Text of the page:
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Who Decided To Hold – And Fold – Uber Shares To SoftBank

Now that Uber has completed its secondary transaction with SoftBank, there is a clearer picture of just how much money the company’s investors are walking away with after the deal.

Last month, SoftBank announced that it had acquired a large stake in Uber that equaled 20 percent of the ridesharing company’s total value. The transaction gave Uber a $48 billion value, approximately 30 percent lower than the company’s valuation of close to $70 billion. SoftBank also invested $1.25 billion directly in Uber at the previous valuation.

According to TechCrunch, Menlo Ventures sold the majority of its holdings, making close to $1 billion from the deal. First Round Capital sold close to 40 percent of its shares, making $800 million.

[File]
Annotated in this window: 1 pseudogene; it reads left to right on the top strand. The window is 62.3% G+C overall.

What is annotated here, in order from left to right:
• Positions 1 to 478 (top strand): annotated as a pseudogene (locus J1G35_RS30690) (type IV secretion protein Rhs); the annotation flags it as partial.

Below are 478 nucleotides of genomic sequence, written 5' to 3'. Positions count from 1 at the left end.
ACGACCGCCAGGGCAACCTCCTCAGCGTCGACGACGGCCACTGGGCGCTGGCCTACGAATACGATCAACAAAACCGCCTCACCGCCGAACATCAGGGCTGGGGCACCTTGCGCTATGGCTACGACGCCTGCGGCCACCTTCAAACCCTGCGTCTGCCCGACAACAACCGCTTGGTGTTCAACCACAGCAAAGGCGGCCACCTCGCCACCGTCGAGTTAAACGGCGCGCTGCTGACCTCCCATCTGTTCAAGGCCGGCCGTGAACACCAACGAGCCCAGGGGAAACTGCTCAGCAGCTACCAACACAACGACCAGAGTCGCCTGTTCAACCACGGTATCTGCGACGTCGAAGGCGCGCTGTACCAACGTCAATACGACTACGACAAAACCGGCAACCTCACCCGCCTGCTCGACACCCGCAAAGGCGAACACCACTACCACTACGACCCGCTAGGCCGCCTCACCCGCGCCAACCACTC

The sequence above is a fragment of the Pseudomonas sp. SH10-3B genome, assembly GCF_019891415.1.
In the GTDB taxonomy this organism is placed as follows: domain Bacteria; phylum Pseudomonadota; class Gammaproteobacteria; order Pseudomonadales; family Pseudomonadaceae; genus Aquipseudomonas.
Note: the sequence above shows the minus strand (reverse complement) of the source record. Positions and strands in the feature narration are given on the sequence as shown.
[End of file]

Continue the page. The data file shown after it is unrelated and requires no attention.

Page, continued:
In addition, Benchmark Capital sold about $900 million in Uber shares, almost 15 percent of its 13 percent stake. The company also dropped its lawsuit against Uber’s former CEO Travis Kalanick, which it promised to do if the SoftBank deal was completed. As part of that agreement, six directors will be added to the Uber board, and voting changes will be introduced that will limit Kalanick’s power over the board and give the company much-needed stability.

Other good news for Kalanick: He sold 29 percent of his holdings in the secondary transaction, earning him $1.4 billion.

Investors were only able to sell about 58 percent of what they attempted to unload. The transaction also gave early Uber shareholders, including employees, the chance to sell their shares. Not all investors opted to sell, though, with Kleiner Perkins Caufield & Byers holding onto its shares.

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